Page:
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New Research Explains Why All Your Relationships Turn Out the Same

Over time, our romances tend to fall into the same patterns, for better or worse

Valery Sharifulin/Getty Images

WWhen you’re in the throes of post-breakup misery, your friends and family might try to comfort you by trashing the person who stomped all over your heart: You can do better, they’ll tell you. Your ex is going to regret letting you go. They never deserved you anyway.

It’s nice to hear, and it may even be true. You’ve learned from this relationship, you tell yourself. Next time, you’ll go for someone who’s a better fit.

Choosing a new partner who’s different from the people you usually fall for may help steer your next relationship in a better direction. “If we have a ‘type,’ one way to bring about change is to partner with someone who’s different than who we have been partnering with,” says Matthew Johnson, a family scientist at the University of Alberta. But a new partner isn’t necessarily enough to escape relationship inertia. In all likelihood, you’ll be just as happy — or unhappy — in your next relationship as you were in your last one, according to a recent long-term study from Johnson and his colleagues.

The new study, conducted in Germany, followed more than 500 people as they went from one significant relationship to the next over the course of eight years. (The researchers defined “significant” as at least a yearlong commitment.) At four different points during the study, the researchers asked each participant to rate various aspects of their relationships, like how often they had sex and how much they fought.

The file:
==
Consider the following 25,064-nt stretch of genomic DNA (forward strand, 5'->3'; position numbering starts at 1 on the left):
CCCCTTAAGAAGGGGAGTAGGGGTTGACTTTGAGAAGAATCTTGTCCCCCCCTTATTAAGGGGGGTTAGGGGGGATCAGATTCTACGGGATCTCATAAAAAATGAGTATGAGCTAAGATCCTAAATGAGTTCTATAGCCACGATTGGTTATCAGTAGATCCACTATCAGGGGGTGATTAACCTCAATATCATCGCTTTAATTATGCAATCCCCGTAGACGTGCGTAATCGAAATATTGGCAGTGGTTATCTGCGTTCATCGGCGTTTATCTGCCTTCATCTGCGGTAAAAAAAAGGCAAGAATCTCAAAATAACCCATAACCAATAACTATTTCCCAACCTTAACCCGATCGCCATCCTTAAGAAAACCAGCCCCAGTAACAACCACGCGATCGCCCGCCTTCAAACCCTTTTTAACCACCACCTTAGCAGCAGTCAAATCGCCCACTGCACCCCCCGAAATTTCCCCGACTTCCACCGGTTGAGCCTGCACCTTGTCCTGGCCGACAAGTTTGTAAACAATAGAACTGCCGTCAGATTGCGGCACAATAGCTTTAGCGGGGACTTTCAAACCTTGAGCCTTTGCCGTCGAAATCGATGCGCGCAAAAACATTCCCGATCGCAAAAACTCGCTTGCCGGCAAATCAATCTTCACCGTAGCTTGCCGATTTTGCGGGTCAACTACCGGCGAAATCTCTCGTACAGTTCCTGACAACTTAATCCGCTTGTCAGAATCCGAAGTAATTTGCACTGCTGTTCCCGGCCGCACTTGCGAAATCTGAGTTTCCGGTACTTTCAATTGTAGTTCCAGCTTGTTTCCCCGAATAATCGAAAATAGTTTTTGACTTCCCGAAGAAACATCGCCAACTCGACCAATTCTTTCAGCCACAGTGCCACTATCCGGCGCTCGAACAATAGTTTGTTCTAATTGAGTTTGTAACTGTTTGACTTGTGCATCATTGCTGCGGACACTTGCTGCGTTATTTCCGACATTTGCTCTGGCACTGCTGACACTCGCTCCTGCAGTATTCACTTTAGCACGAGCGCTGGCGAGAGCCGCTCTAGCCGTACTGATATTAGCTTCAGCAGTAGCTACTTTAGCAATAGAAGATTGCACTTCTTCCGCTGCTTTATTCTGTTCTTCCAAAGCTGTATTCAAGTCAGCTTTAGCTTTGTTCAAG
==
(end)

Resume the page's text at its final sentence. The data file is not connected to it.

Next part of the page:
Not surprisingly, most people viewed relationships much more negatively once they’d dissolved. The unpleasant memories people form as their relationships fall apart “really color our whole view” of the person and the partnership, even if the good moments outnumbered the bad throughout, Johnson says. People also rated their relationships more highly when they were still in the early stages — no shock there, either. Once the honeymoon phase was over, though, people tended to report the same relationship quality with the new partner as they had with the last one.

This is because, the study suggests, you’re the constant. Of course, there are caveats and particularly terrible exes who bring out the worst in you, but for the most part, your relationships are the same because you bring your same self to all of them.

The study “doesn’t mean we’re doomed,” Johnson emphasizes. Although relationship quality was pretty stable on average, there were certainly people who bucked the trend and rated their second relationships more highly. Then again, others — especially people with more negative personality traits, like coldness or a tendency to criticize — trended downward.

A former couples therapist, Johnson remains convinced that people who want to change their romantic trajectories should turn their focus inward, by tending to their own neuroses and building their relationship skills. When he teaches a course about the science of relationships, “I tell my students at the outset that lasting love is possible — it’s within your reach,” he says. “But it depends on the choices you make and the way you go about the relationship.”

“If you want to have a different outcome in your next relationship,” Johnson adds, “it’s going to take some concerted effort.”

Freelance writer and contributing correspondent at Science magazine. Website:

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